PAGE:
Publication - Research and analysis

Growing up in Scotland: life at age 12

Published: 4 Jul 2019
Directorate:
Children and Families Directorate
Part of:
Children and families
ISBN:
9781787818576

Some initial findings about the lives of 12-year-old children living in Scotland, using data collected from the Growing Up in Scotland study (GUS).

Growing up in Scotland: life at age 12
Educational aspirations

Educational aspirations

Parents and children were both asked questions measuring educational aspirations. Children were asked whether or not they wanted to stay on in education after they turn 16. Parents were asked how far in school, further or higher education they would like the child to go, with response options ranging from obtaining National 4 or 5 qualifications to attending university. Parents could also say they didn’t really mind.

Most children (77%) were keen to stay in education after the age of 16. Only 5% said they wanted to leave education at 16, whilst 19% were unsure.

Children’s views on staying in education after the age of 16

Children's views on staying in education after the age of 16

Girls were more likely than boys to want to stay in education after the age of 16 (81% compared with 72%) and boys were more likely than girls to want to leave (6% compared with 3%). Boys were also more likely than girls to be uncertain – 22% said they were unsure compared with 16% of girls.

Girls were more likely than boys to want to stay in education after the age of 16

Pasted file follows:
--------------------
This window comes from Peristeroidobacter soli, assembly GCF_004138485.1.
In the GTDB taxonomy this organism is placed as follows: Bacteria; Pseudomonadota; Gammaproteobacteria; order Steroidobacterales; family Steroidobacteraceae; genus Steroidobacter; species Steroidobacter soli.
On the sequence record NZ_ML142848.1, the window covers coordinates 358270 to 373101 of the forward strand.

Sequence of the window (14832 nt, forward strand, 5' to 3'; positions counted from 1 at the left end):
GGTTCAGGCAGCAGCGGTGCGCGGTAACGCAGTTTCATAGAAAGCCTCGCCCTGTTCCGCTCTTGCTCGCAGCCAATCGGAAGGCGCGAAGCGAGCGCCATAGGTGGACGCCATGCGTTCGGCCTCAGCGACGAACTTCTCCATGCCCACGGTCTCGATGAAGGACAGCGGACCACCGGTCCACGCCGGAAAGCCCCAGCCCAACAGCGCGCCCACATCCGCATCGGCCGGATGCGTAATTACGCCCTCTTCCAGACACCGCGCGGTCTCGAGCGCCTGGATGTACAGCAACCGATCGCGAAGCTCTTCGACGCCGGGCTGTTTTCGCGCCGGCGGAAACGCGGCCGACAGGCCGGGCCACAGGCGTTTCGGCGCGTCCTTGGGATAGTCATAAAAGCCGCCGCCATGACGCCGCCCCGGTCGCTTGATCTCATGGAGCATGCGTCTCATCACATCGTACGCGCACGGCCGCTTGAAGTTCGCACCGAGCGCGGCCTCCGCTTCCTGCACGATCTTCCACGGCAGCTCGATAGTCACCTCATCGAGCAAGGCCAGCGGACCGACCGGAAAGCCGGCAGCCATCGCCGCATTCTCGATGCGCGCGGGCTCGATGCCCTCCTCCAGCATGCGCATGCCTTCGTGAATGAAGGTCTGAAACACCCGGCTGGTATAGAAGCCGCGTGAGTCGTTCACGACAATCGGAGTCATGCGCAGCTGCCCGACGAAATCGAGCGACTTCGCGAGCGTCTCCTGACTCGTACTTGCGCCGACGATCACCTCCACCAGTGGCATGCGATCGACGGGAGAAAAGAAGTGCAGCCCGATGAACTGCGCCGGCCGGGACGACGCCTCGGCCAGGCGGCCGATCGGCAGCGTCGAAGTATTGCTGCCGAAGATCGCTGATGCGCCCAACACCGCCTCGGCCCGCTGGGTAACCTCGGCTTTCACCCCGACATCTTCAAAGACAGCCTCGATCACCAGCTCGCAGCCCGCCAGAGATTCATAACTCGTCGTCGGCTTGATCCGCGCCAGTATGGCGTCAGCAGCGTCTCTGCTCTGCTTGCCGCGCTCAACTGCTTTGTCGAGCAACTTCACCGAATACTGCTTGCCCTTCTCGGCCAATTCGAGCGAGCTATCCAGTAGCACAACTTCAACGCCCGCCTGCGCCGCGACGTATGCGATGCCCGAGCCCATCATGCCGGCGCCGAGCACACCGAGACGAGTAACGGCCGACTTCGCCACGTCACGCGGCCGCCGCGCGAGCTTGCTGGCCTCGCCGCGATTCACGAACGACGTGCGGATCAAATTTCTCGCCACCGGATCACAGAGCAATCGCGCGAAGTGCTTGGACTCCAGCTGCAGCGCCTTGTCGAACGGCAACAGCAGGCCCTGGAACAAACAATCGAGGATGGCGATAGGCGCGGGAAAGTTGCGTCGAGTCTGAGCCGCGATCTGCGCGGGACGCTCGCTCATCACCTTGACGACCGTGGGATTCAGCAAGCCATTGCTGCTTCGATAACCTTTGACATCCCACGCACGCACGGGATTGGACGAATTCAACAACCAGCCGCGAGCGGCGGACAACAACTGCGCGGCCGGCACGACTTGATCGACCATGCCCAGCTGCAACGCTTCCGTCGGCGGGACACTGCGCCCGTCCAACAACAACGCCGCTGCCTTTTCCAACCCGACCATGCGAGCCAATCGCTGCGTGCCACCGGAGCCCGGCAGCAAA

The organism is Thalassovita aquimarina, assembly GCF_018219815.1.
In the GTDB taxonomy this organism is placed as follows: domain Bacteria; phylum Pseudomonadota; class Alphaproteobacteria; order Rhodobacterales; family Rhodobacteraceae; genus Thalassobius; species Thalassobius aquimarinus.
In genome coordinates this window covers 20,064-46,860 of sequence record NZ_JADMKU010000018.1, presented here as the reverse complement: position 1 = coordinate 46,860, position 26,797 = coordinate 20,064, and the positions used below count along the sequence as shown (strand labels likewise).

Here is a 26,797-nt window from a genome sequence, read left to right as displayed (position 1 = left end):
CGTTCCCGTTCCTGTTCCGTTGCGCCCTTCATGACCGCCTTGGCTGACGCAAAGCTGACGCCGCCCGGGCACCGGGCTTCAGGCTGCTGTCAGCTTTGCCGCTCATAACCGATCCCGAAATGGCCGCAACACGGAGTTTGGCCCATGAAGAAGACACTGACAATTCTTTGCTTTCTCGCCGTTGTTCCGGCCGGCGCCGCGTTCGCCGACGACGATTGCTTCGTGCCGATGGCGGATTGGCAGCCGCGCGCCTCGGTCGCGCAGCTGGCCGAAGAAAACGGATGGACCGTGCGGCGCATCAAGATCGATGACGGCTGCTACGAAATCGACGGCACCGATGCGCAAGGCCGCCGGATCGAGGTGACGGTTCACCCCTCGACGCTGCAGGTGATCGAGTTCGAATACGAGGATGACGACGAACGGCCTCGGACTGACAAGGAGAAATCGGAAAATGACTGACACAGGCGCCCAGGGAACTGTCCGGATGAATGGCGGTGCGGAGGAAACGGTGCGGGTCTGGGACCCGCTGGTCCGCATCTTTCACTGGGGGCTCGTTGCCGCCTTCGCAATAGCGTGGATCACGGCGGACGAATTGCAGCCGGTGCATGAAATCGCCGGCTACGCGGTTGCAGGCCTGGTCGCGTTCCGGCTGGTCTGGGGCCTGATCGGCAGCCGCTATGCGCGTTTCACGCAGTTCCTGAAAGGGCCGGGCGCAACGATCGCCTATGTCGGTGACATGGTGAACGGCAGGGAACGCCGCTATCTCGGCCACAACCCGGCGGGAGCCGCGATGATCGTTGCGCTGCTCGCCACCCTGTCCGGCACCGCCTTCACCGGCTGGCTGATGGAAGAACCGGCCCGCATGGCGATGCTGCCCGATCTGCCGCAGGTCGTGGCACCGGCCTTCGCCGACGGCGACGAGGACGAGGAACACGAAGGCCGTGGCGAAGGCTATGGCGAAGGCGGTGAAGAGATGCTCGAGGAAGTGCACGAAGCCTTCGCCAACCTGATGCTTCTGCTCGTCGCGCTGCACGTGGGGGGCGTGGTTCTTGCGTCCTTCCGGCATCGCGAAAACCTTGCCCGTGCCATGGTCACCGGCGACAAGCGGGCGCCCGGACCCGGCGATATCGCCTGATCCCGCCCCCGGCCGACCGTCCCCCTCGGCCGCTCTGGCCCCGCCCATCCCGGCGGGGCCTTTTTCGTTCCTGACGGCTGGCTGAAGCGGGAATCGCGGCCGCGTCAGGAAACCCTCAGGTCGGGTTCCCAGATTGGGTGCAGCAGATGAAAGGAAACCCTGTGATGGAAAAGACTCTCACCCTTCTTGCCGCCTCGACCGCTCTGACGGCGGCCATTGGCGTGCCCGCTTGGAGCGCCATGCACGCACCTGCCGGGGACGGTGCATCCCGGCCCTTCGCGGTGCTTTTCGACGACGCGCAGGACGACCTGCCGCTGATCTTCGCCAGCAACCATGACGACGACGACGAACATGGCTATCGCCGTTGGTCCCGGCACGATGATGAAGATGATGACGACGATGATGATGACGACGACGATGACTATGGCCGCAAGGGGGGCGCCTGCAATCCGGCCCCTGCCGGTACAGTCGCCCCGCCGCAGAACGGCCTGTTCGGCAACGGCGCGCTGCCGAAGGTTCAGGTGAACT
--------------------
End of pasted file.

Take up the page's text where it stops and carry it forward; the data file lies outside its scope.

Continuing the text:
Girls were more likely than boys to want to stay in education after the age of 16

Children’s views about staying in education were associated with parental education. Those living in a household where at least one parent had degree level qualifications were more likely than those whose parents had no qualifications to want to remain in education after the age of 16 (83% compared with 65% respectively).

Children living in a household where at least one parent had degree level qualifications were more likely to want to remain in education than those whose parents had no qualifications

Children living in a household where at least one parent had degree level qualifications were more likely to want to remain in education than those whose parents had no qualifications

Most parents said they would like their child to attend university (61%) whilst a significant minority said that they didn’t really mind what their child did (15%). A smaller proportion indicated they wanted their child to stop their education after achieving school level qualifications (13%). Parents of girls were more likely than parents of boys to want their child to attend university (67% compared with 56%). Parents of boys were more likely than parents of girls to report that they didn’t really mind (18% compared with 13%).

Parents of girls were more likely than parents of boys to want their child to attend university

Parents of girls were more likely than parents of boys to want their child to attend university

Wanting their child to attend university was the most common response amongst all parents, regardless of their level of education. Parents with degree level qualifications were the most likely to express a desire for their child to attend university (74%).

Most children (77%) expressed a desire to stay on in education after 16, regardless of their parent’s aspirations for them. Children whose parents aspired for them to attend university were the most likely to express a desire to stay on in education after age 16 (84%).

Association between child and parental educational aspirations

Association between child and parental educational aspirations


Contact

Email: GUS@gov.scot